To this you have been called, because Christ also suffered for you, leaving you an example, so that you might follow in his steps. 1 Peter 2:21
Christ is our substitute. He suffered for us, in our place. We can only receive his substitutionary sufferings with the empty hands of faith.
But Christ is also our example. His sufferings charted a path for us to follow. He suffered in a way we must also suffer.
In the gospel resurgence of our times, many of us are seeing with new clarity how Christ is our substitute. We are learning to read the Bible not primarily to define how we must obey but primarily to see how Christ obeyed for us. This is wonderful.
But let’s not turn a biblical both/and into our own either/or. Christ is both our substitute and our example, according to Scripture. And in that order. First our substitute, then our example: “Christ suffered for you, leaving you an example.”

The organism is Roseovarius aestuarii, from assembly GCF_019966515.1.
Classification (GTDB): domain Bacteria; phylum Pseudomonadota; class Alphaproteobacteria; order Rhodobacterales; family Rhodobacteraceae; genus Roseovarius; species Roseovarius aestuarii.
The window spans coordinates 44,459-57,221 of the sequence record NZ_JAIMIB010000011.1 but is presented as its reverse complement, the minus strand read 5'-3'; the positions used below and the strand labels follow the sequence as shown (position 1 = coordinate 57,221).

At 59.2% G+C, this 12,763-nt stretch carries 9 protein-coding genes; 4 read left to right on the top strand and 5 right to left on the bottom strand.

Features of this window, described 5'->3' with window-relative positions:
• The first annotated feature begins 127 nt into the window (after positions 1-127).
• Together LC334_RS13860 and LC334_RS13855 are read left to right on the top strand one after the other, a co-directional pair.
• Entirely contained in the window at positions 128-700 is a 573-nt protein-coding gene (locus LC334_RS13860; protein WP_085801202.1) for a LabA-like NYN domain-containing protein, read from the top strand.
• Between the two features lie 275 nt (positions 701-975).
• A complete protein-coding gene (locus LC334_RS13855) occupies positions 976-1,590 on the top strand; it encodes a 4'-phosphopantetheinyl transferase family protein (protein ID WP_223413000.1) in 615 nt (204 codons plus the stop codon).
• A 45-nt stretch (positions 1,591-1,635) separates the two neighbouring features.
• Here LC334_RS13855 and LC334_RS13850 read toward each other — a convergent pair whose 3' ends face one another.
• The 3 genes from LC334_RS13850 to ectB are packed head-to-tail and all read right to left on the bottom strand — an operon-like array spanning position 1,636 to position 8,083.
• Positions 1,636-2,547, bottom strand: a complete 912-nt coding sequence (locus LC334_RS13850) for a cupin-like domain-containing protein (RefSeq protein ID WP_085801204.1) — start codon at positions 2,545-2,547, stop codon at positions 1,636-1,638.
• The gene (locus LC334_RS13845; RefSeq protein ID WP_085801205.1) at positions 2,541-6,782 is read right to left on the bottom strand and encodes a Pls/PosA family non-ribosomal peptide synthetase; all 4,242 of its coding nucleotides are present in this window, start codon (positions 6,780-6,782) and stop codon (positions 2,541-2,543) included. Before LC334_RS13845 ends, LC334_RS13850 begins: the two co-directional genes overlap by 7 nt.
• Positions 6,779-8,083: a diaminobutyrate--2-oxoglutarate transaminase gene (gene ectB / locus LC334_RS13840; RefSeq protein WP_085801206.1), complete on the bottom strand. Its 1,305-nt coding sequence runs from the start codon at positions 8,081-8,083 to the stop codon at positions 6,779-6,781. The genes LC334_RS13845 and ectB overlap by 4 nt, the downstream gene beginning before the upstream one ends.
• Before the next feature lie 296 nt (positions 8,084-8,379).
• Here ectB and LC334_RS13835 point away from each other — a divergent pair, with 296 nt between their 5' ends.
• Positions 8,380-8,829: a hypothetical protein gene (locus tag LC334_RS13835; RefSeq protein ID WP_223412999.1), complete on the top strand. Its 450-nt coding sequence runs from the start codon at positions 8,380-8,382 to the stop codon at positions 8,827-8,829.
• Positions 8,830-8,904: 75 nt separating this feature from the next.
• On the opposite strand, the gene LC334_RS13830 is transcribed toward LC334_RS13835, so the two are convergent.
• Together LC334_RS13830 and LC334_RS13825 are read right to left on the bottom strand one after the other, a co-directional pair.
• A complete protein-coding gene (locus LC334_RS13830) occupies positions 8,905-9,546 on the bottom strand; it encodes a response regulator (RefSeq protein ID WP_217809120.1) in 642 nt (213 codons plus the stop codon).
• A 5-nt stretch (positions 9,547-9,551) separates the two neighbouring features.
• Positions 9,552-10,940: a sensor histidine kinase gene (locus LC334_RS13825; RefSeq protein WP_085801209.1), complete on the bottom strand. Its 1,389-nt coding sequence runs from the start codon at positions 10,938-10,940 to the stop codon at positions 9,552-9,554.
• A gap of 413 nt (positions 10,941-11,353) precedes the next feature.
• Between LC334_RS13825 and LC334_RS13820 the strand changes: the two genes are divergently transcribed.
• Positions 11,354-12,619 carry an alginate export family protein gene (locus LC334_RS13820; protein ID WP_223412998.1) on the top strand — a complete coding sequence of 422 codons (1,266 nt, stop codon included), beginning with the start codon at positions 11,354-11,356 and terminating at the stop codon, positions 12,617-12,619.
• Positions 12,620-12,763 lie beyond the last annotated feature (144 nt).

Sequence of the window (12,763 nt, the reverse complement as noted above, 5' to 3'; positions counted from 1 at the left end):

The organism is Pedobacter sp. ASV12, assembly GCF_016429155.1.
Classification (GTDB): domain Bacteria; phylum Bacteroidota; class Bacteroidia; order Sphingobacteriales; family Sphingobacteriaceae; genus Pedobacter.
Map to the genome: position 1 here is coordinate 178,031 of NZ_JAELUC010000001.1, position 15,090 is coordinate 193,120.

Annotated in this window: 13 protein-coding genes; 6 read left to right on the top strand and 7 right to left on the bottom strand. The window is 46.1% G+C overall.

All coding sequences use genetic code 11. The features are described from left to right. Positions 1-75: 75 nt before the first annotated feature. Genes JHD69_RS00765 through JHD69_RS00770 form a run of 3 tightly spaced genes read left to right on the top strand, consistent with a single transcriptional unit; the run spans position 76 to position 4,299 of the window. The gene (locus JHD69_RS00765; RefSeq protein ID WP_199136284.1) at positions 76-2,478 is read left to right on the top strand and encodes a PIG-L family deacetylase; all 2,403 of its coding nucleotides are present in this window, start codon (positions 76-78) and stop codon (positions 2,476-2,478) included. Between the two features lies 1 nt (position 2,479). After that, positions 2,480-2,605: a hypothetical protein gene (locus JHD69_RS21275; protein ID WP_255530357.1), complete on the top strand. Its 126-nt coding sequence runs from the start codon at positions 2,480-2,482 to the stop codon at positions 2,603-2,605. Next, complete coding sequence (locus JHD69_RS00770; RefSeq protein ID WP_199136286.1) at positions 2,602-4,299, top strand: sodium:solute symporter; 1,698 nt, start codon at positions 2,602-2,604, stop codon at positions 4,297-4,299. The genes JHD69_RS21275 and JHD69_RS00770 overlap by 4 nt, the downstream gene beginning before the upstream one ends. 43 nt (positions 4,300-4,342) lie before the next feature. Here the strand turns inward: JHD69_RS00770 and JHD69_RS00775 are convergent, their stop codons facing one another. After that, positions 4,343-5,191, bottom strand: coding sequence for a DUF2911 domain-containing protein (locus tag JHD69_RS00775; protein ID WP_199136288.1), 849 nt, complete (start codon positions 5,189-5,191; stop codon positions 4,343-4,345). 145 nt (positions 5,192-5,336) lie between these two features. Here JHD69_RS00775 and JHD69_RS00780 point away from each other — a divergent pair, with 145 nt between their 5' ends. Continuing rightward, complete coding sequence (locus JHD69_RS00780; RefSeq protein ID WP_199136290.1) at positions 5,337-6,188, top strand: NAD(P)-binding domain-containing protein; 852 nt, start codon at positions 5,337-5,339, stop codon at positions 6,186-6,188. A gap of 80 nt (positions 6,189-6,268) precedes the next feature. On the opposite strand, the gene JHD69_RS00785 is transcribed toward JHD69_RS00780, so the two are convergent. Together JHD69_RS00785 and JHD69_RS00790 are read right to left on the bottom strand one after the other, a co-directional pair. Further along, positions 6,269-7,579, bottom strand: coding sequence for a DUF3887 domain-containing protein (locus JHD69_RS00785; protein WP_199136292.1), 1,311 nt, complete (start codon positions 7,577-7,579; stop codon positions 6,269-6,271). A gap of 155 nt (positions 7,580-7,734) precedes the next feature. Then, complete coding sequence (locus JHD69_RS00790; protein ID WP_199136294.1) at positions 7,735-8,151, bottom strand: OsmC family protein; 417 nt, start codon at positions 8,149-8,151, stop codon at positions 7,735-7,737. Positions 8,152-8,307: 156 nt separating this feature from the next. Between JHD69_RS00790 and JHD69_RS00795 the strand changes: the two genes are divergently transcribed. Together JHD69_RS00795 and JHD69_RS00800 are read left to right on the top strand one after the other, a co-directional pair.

If Christ is, to us, only our substitute to admire and not also our example to follow, we will not rouse ourselves to do hard things in obedience to him. That will be spiritually deadening in the long run. If Christ is, to us, only our example to follow and not first our substitute to admire, we will not lean on him as our savior and be freed from ourselves. That too is spiritually deadening in the long run. We can get it wrong and still thrive for a while. But in the long run, only a well-proportioned theology can keep us spiritually alive.
A reviving gospel is always a biblical gospel, rejoicing in all that Christ is. If we will embrace him fully, in the right order of all that he is, we will thrive and keep on thriving. But to the extent that we distort or diminish the biblical witness to his true magnitude, to that extent we will start deadening ourselves and our capacities both to trust him and to suffer for him.